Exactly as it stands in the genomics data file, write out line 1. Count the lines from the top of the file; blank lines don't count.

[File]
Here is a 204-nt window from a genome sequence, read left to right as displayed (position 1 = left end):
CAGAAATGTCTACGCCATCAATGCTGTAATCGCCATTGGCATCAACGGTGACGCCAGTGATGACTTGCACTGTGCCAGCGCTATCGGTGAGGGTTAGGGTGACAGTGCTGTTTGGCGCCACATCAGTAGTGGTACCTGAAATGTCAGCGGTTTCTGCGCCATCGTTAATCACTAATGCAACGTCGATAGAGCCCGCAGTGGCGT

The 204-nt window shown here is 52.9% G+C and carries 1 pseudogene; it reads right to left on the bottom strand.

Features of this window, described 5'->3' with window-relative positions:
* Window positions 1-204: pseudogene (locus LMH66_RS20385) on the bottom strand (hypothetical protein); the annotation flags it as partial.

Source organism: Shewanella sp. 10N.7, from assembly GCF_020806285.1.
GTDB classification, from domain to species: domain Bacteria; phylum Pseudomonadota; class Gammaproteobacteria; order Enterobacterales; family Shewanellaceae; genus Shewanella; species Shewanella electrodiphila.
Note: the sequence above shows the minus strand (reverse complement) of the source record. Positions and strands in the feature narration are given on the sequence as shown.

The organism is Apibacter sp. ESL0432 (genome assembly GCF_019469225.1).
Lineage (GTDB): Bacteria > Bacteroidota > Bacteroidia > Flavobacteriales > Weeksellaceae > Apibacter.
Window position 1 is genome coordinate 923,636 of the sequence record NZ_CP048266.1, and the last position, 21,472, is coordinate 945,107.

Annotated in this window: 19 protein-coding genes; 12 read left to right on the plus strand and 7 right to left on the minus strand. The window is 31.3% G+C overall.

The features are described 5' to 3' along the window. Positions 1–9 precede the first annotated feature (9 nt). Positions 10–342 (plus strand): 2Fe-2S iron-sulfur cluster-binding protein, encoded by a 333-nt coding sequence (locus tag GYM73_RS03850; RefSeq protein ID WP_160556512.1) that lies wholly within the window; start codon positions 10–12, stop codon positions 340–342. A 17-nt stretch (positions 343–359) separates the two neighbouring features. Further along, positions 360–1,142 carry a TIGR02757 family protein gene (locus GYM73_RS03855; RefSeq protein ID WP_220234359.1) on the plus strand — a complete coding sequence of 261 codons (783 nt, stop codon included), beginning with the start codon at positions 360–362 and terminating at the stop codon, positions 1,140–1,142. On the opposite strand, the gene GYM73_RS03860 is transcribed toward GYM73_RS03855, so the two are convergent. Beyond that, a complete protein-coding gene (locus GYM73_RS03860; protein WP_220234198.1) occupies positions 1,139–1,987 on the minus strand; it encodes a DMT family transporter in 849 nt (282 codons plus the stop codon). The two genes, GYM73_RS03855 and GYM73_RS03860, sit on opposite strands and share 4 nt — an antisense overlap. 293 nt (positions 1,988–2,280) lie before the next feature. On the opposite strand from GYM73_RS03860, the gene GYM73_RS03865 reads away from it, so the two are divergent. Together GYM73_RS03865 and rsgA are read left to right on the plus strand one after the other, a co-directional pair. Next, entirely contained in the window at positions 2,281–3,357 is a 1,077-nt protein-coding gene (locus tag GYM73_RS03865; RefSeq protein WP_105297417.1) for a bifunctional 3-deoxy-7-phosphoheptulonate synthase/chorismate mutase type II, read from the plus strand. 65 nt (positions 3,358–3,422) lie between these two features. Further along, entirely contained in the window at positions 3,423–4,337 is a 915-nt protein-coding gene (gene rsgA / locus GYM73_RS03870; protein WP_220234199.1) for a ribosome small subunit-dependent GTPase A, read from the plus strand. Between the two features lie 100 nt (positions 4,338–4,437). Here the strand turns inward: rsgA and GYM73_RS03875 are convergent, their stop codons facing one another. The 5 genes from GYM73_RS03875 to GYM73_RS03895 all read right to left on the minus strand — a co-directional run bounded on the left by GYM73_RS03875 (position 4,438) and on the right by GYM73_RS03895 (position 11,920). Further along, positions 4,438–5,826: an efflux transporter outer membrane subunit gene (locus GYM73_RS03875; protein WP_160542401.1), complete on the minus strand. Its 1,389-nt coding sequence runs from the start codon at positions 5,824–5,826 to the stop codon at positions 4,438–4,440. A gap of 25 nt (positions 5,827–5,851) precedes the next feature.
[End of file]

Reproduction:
Here is a 204-nt window from a genome sequence, read left to right as displayed (position 1 = left end):